This guide offers five recommendations to help educators effectively use data to monitor students' academic progress and evaluate instructional practices. The guide recommends that schools set a clear vision for schoolwide data use, develop a data-driven culture, and make data part of an ongoing cycle of instructional improvement. The guide also recommends teaching students how to use their own data to set learning goals.

iLearn II: An Analysis of the Education Category on Apple's App Store

Shuler, C. (2009). iLearn; A Content Analysis of the iTunes App Store's Education Section. New York: The Joan Ganz Cooney Center at Sesame Workshop.

This week, the Joan Ganz Cooney Center at Sesame Workshop released iLearn II: An Analysis of the Education Category of Apple's App Store, an examination of nearly 200 top-selling education category apps for Apple's iPad and iPhone with the goal of understanding this market's dynamics and trends. The analysis highlights industry best practices and future opportunities for developers, educators and researchers to influence this important, but under-scrutinized category by closely examining the content of children's apps within the education category.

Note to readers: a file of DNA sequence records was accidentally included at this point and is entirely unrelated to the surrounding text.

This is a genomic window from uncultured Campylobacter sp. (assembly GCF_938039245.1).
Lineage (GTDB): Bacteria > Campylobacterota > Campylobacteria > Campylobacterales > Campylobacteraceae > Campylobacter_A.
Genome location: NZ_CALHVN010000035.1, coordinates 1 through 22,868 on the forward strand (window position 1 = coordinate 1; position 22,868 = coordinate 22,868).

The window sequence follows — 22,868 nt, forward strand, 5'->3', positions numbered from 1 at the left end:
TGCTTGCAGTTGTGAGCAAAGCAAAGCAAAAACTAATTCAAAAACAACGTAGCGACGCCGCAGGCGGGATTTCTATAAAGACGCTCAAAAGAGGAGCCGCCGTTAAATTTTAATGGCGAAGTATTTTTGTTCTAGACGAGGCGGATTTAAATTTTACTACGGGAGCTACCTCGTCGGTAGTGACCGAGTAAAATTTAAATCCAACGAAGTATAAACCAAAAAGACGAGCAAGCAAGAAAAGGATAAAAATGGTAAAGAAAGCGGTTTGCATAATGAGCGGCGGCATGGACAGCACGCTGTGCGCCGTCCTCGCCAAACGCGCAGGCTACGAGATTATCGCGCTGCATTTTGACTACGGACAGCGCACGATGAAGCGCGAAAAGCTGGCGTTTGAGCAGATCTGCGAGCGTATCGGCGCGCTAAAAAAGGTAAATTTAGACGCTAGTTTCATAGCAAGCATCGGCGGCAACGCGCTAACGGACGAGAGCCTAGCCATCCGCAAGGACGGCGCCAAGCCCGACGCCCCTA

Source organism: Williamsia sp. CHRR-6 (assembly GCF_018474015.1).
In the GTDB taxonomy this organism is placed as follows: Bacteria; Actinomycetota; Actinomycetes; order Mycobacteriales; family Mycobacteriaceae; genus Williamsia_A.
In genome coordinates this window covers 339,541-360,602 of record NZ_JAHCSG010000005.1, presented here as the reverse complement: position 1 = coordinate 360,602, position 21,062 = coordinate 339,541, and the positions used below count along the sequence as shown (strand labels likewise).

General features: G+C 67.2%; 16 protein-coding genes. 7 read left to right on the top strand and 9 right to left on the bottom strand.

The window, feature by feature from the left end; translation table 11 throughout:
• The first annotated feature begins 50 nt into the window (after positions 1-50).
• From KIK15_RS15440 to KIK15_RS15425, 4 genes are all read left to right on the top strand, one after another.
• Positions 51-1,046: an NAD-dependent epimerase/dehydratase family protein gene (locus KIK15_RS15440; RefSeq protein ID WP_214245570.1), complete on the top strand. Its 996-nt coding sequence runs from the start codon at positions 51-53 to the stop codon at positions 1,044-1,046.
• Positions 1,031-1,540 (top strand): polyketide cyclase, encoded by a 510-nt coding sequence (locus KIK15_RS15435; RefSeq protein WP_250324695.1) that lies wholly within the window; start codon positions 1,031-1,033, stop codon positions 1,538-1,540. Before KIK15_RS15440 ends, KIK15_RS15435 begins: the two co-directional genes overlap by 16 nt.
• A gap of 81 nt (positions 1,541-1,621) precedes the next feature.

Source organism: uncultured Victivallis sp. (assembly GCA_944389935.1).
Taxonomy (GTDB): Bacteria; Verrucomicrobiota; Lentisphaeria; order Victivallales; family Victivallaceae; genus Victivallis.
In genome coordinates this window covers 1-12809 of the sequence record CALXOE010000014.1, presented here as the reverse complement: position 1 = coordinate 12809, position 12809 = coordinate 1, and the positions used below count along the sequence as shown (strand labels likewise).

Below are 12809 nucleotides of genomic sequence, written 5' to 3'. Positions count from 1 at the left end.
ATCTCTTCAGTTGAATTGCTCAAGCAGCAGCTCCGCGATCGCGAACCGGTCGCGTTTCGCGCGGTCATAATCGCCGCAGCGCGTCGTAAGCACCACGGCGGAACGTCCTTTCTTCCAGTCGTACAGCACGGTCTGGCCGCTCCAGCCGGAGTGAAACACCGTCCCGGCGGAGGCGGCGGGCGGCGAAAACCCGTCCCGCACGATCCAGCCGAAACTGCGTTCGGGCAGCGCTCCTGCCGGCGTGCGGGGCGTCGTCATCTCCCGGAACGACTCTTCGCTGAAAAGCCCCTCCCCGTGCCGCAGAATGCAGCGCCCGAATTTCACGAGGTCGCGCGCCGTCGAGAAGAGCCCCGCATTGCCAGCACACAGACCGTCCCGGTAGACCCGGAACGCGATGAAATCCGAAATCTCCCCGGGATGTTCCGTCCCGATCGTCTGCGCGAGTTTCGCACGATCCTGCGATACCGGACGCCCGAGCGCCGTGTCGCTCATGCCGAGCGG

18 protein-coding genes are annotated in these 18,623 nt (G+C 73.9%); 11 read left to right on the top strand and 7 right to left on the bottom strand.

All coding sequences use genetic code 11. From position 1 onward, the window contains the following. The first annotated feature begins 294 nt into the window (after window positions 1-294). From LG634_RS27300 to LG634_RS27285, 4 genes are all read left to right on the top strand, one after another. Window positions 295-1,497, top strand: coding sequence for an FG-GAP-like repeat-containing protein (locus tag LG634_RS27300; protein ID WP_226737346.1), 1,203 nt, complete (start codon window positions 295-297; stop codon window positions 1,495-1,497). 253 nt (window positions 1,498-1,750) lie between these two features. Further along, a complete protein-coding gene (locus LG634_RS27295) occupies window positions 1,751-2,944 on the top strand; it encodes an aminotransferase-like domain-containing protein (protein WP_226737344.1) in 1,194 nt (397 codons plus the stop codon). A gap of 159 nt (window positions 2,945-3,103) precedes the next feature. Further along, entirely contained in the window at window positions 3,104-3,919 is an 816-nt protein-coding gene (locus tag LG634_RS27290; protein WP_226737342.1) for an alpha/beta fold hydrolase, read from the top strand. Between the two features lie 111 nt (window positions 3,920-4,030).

Tough Choices or Tough Times: The Report of the New Commission on the Skills of the American Workforce

National Center on Education and the Economy. (2007). Tough Choices or Tough Times: The Report of the New Commission on the Skills of the American Workforce. Jossey-Bass: Hoboken, NJ.